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Predicting the US Population

This example shows that extrapolating data using polynomials of even modest degree is risky and unreliable.

This example is older than MATLAB®. It started as an exercise in Computer Methods for Mathematical Computations, by Forsythe, Malcolm and Moler, published by Prentice-Hall in 1977.

Now, MATLAB makes it much easier to vary the parameters and see the results, but the underlying mathematical principles are unchanged.

Create and plot two vectors with US Census data from 1910 to 2000.

% Time interval
t = (1910:10:2000)';

% Population
p = [91.972 105.711 123.203 131.669 150.697...
    179.323 203.212 226.505 249.633 281.422]';

% Plot
plot(t,p,'bo');
axis([1910 2020 0 400]);
title('Population of the U.S. 1910-2000');
ylabel('Millions');

Figure contains an axes. The axes with title Population of the U.S. 1910-2000 contains an object of type line.

What is your guess for the population in the year 2010?

p
p = 10×1

   91.9720
  105.7110
  123.2030
  131.6690
  150.6970
  179.3230
  203.2120
  226.5050
  249.6330
  281.4220

Fit the data with a polynomial in t and use it to extrapolate the population at t = 2010. Obtain the coefficients in the polynomial by solving a linear system of equations involving an 11-by-11 Vandermonde matrix, with elements as powers of scaled time, A(i,j) = s(i)^(n-j).

n = length(t);
s = (t-1950)/50;
A = zeros(n);
A(:,end) = 1;
for j = n-1:-1:1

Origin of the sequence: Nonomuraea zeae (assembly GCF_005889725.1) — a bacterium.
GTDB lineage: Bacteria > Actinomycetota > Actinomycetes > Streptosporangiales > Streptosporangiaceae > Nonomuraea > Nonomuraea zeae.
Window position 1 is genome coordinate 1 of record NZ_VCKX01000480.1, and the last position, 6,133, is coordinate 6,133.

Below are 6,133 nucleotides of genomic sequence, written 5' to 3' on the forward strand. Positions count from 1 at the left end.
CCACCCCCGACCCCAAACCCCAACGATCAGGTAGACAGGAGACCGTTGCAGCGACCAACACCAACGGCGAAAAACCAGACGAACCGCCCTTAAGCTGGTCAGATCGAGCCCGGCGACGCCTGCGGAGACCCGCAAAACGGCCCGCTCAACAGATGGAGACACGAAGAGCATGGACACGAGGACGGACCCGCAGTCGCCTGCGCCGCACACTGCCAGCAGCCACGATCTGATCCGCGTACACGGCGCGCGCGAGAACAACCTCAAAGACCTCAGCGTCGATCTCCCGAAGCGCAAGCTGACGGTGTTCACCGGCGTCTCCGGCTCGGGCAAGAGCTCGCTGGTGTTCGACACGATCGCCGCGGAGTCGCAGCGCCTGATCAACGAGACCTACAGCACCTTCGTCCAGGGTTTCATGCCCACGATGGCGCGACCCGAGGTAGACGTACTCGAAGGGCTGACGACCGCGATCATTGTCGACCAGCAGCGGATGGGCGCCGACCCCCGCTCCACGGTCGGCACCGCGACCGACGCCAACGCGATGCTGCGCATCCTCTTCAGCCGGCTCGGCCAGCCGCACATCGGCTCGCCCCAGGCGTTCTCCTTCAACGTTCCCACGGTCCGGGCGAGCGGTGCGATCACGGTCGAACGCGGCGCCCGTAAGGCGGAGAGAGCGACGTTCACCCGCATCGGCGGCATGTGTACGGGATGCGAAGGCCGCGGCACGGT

A(:,j) = s .* A(:,j+1);
end

Obtain the coefficients c for a polynomial of degree d that fits the data p by solving a linear system of equations involving the last d+1 columns of the Vandermonde matrix:

A(:,n-d:n)*c ~= p

  • If d < 10, then more equations than unknowns exist, and a least-squares solution is appropriate.

  • If d == 10, then you can solve the equations exactly and the polynomial actually interpolates the data.

In either case, use the backslash operator to solve the system. The coefficients for the cubic fit are:

c = A(:,n-3:n)\p
c = 4×1

   -5.7042
   27.9064
  103.1528
  155.1017

Now evaluate the polynomial at every year from 1910 to 2010 and plot the results.

v = (1910:2020)';
x = (v-1950)/50;
w = (2010-1950)/50;
y = polyval(c,x);
z = polyval(c,w);

hold on
plot(v,y,'k-');
plot(2010,z,'ks');
text(2010,z+15,num2str(z));
hold off

Figure contains an axes. The axes with title Population of the U.S. 1910-2000 contains 4 objects of type line, text.

Compare the cubic fit with the quartic. Notice that the extrapolated point is very different.

c = A(:,n-4:n)\p;
y = polyval(c,x);
z = polyval(c,w);

hold on
plot(v,y,'k-');
plot(2010,z,'ks');
text(2010,z-15,num2str(z));
hold off

Figure contains an axes. The axes with title Population of the U.S. 1910-2000 contains 7 objects of type line, text.

As the degree increases, the extrapolation becomes even more erratic.

cla
plot(t,p,'bo')
hold on
axis([1910 2020 0 400])
colors = hsv(8);
labels = {'data'};
for d = 1:8
   [Q,R] = qr(A(:,n-d:n));
   R = R(1:d+1,:);
   Q = Q(:,1:d+1);
   c = R\(Q'*p);    % Same as c = A(:,n-d:n)\p;
   y = polyval(c,x);
   z = polyval(c,11);
   plot(v,y,'color',colors(d,:));
   labels{end+1} = ['degree = ' int2str(d)];
end
legend(labels, 'Location', 'NorthWest')
hold off

Figure contains an axes. The axes contains 9 objects of type line. These objects represent data, degree = 1, degree = 2, degree = 3, degree = 4, degree = 5, degree = 6, degree = 7, degree = 8.

See Also